Semester:  Summer 2013, second session            Restrictions: Oxford Summer Program participants

Cross-lists:  n/a            Computer Instruction:  No

Prerequisites: Six semester hours of upper-division coursework in English.

Description: This course will focus on “Jane Austen’s landscapes.” The eighteenth century was the great age of English landscape gardens, and Jane Austen followed the debates about how best to “improve the estate” keenly. We will visit gardens Jane Austen knew and admired and consider how landscape theories affect the plots and characters of her four last novels. We will also consider biographical, historical, literary and feminist aspects of the novels of one of the great women writers in English.

Texts:Northanger Abbey, Pride and Prejudice, Mansfield Park, Persuasion.

Requirements & Grading: Four 150-word Blackboard posts per week, for a total of 60% of the final grade; a class presentation worth 40% of the final grade.

E 392M • Eighteenth-Cen Poetry/Poetics

35850 • Spring 2013
Meets TTH 2:00PM-3:30PM PAR 214

18th-Century Poetry and Poetics

This course will survey the major poetic movements and achievements of Restoration and eighteenth-century Anglo-American verse, as well as introduce students to current debates in poetry scholarship.  We will look at both poetry and criticism from the period, considering topics such as the sublime and the beautiful, the sister arts debate, the rise of the poetess, neoclassical and other formalisms, the sonnet revival, and the origins of Romanticism.  Finally, we will consider how these issues inform current debates in poetics.

Authors considered may include Bradstreet, Dryden, Rochester, Behn, Pope, Swift, Finch, Wheatley, Johnson, Thompson, Barlow, Seward, Young, Smith and Robinson.

This class is open to both M.A./Ph.D and MFA students.  The final assignment for the course is a student-organized day-long conference at which participants will give either an academic presentation or a poetry reading.

Requirements:

Weekly online short writing assignments:  10% of final grade

Conference organizing:  10% of final grade

In-class oral presentation:  20% of final grade

Annotated bibliography:  20% of final grade

Abstract:  10% of final grade

Conference paper/Suite of poems:  30% of final grade

LAH 350 • Sister Arts

30165 • Spring 2013
Meets TTH 11:00AM-12:30PM CAL 21
(also listed as E 350M)

Instructor:  Moore, L            Areas:  II / E

Unique #:  35530            Flags:  Writing

Semester:  Spring 2013            Restrictions:  English Honors

Cross-lists:  LAH 350            Computer Instruction:  No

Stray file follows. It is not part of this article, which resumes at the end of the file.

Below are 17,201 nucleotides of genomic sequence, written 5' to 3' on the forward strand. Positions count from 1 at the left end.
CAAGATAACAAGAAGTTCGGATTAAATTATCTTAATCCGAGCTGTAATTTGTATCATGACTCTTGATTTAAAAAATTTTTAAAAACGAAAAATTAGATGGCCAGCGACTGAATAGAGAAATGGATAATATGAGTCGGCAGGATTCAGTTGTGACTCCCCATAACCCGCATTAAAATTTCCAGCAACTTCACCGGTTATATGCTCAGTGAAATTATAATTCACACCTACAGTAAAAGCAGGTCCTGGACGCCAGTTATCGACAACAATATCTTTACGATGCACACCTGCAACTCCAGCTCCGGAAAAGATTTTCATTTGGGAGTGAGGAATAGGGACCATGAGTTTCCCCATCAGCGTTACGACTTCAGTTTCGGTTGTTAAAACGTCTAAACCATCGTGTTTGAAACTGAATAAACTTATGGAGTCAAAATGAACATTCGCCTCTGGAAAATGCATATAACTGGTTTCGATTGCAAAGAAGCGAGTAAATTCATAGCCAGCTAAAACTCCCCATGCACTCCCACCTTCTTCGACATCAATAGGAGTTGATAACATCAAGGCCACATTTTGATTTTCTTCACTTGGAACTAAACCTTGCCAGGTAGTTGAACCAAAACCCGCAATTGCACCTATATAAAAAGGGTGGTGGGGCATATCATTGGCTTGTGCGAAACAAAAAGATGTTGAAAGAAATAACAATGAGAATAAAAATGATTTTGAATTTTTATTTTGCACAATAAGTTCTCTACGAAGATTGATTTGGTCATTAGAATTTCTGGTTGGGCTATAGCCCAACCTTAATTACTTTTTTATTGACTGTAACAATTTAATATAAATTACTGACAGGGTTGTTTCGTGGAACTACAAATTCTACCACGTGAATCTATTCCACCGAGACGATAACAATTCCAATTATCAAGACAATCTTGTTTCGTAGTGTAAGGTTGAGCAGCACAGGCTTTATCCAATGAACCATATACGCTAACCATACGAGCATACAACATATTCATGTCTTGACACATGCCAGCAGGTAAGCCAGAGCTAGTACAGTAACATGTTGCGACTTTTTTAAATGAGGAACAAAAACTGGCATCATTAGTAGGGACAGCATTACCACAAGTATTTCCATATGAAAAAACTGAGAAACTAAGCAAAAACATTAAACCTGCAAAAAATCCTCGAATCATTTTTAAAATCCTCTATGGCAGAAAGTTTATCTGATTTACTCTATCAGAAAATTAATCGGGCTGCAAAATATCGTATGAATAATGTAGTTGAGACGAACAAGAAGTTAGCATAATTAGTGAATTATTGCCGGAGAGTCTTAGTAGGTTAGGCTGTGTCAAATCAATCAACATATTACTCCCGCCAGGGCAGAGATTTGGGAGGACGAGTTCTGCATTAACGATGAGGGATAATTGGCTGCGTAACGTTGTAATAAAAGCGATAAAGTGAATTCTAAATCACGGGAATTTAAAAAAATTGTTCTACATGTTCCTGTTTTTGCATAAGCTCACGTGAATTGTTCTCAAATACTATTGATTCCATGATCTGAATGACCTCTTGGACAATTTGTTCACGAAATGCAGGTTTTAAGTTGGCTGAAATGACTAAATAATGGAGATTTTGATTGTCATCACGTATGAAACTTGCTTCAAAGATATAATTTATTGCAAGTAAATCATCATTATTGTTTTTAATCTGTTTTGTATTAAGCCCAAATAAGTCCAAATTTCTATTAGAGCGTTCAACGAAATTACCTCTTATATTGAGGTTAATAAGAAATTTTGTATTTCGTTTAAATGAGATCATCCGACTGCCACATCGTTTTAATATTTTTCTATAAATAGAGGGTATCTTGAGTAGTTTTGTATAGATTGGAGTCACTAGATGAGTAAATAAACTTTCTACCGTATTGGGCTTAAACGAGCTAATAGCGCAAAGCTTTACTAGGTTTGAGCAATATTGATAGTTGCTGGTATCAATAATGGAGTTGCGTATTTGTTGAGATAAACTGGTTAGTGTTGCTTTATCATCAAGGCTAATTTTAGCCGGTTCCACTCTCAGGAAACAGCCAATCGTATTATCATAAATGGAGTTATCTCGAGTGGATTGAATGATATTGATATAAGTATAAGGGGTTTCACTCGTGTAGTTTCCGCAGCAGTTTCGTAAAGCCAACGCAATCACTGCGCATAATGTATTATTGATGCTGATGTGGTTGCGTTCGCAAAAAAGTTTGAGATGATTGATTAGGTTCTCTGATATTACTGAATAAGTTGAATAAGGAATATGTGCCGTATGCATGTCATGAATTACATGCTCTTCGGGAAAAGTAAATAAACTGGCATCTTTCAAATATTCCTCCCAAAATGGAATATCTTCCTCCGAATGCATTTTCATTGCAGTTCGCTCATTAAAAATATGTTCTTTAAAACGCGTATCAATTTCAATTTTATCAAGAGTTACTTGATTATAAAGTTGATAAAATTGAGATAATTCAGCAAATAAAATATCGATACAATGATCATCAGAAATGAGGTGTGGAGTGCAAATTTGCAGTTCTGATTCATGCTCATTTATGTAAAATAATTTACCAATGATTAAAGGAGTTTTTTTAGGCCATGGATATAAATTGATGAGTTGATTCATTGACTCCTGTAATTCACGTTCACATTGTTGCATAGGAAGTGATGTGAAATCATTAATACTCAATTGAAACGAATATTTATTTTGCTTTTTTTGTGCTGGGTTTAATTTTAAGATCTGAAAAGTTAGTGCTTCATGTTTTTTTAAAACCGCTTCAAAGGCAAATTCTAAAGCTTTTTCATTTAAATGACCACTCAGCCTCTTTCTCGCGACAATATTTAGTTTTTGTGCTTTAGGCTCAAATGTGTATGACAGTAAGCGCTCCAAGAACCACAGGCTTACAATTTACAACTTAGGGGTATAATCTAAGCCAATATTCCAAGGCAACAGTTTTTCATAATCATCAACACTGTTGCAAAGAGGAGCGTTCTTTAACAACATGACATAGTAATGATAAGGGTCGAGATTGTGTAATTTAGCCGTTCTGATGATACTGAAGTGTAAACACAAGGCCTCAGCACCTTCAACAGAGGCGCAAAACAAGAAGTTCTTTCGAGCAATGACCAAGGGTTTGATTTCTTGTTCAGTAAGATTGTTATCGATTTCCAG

Only one of the following may be counted: E 350M (Topic: Sister Arts), 379M (Topic: Sister Arts: English Poetry, Painting, and Gardens, 1700-1832), 379S (embedded topic: The Sister Arts: Gardening, Poetry, and Painting in Eighteenth-Century England).

Prerequisites: Nine semester hours of coursework in English or rhetoric and writing.

Description: This course examines the concept of the “sister arts,” the interrelated genres of poetry, painting, and garden design, in the English Enlightenment and Romantic periods. At the end of the course, students can expect to be familiar with important poems, paintings and gardens from the period; to be able to use the terms, definitions, and genres examined to analyze literary and visual culture; and to be more informed and skillful cultural critics. In addition, students will train themselves in visual analysis by completing simple drawing and design assignments, graded on what was learned rather than on artistic merit, and polish their skills in literary writing and research by completing a formal research paper.

Texts: Hunt and Willis, The Genius of the Place:  The English Landscape Garden, 1620-1820; The Longman Anthology of British Literature, Vol. 1C (The Restoration and Eighteenth Century); The Longman Anthology of British Literature, Vol. 2A (The Romantics and Their Contemporaries); Moore, Sister Arts: The Erotics of Lesbian Landscapes.

Requirements & Grading: Three Creative/Analytic Assignments worth 30% each of the final grade; One 15-minute Oral Presentation on your research, worth 15% of the final grade; Weekly 250-word Blog Posts, worth 15% of the final grade; A Final Research Paper, worth 35% of the final grade; Performance as a Peer Editor, worth 5% of the final grade.